Demoted IMPD officers consider legal action - 13 WTHR Indianapolis

Demoted IMPD officers consider legal action

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Darryl Pierce, Ron Hicks and John Conley Darryl Pierce, Ron Hicks and John Conley
This video still shows Officer Bisard getting fingerprinted. This video still shows Officer Bisard getting fingerprinted.

Steve Jefferson/Eyewitness News

Indianapolis - Newly-obtained video shows an IMPD officer charged in a deadly crash just moments after he turned himself in at the jail. Three of his former high-ranking bosses are now strongly considering legal action after being demoted.

Marion County deputies escorted K-9 Officer David Bisard through the entire booking process. The video shows Bisard getting photographed and later fingerprinted. The Bisard investigation has cost high-ranking officers big money and positions. City officials cited a lack of leadership and communication as reasons for the demotions.

Commander John Conley, Assistant Police Chief Darryl Pierce and Deputy Chief Ronald Hicks were demoted last week.

Now former public safety director and attorney Robert Turner represents Conley, who was demoted from his position as Homeland Security Bureau commander, Darryl Pierce, demoted from assistant chief of police and Turner could soon represent Ron Hicks, demoted from Chief of Operations.

"I, as their representative, am going to ask the mayor to look at this. I just think that the mayor should look at this," said Turner.

"This was a big mistake and a misjudgment that does not look good publicly," said Turner.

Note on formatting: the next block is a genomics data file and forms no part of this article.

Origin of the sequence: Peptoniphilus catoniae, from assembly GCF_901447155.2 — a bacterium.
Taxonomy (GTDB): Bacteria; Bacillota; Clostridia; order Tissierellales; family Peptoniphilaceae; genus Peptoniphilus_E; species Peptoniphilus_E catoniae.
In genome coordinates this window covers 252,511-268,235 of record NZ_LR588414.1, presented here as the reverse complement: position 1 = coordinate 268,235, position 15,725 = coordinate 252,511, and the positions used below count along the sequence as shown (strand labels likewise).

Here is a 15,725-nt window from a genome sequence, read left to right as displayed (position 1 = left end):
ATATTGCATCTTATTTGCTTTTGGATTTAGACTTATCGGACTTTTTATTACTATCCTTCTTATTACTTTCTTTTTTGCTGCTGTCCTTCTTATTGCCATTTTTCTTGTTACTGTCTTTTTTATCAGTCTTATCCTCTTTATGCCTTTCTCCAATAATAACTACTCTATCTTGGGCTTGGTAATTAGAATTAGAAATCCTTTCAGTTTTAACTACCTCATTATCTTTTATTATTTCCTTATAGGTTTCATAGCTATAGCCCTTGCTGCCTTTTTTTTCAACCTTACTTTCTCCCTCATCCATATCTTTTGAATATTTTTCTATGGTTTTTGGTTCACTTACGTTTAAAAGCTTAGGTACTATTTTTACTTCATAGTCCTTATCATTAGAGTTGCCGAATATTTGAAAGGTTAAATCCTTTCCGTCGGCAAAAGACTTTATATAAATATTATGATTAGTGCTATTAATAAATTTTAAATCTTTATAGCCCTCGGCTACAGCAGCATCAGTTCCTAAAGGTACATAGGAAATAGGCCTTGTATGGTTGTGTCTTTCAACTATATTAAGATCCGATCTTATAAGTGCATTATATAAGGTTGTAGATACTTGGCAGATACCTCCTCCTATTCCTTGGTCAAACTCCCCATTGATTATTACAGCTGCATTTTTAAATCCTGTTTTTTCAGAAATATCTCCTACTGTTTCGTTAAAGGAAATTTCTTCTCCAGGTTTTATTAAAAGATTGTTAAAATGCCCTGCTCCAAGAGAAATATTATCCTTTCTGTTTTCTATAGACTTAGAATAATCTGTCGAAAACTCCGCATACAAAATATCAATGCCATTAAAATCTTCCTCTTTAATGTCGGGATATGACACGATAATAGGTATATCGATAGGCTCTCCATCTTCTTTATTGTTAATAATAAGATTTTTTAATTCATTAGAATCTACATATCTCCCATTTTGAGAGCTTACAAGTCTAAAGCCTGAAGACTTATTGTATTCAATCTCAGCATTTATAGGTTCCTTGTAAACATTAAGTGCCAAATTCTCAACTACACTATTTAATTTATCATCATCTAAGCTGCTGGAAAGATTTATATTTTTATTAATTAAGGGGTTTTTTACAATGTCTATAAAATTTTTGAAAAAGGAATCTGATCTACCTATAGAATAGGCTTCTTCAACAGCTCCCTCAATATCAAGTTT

The salary for Pierce went from $111,000 to $71,000, almost a $40,000 hit. Hicks lost almost $35,000 and Conley's salary dropped by more than $25,000.

Prosecutors say on August 6th, Bisard crashed his cruiser into two motorcycles, killing Eric Wells and injuring two others. Bisard's blood alcohol content reportedly measured .19, but DUI-related charges were dropped due to improper blood draw procedures.

Public Safety Director Frank Straub and Police Chief Paul Ciesielski made the demotions, saying the trio failed to do their job at crash scene. But their attorney labels the demotions something else.

Turner says the city "slandered these officers and also seriously harmed their professional careers as police officers."

Although Turner hopes to clear up who his clients talked to at the crash scene, he also wants the mayor to look into why his clients left the scene in the first place.

"They were never on the scene for the entire time. They were in fact called to a meeting about the public safety director's public image," said Turner.

The Bisard investigation is ongoing with more yet to come about before and after the crash. Attorney Robert Turner says if he is not satisfied with the review by the mayor, he has not ruled out taking further legal action on behalf of his clients.

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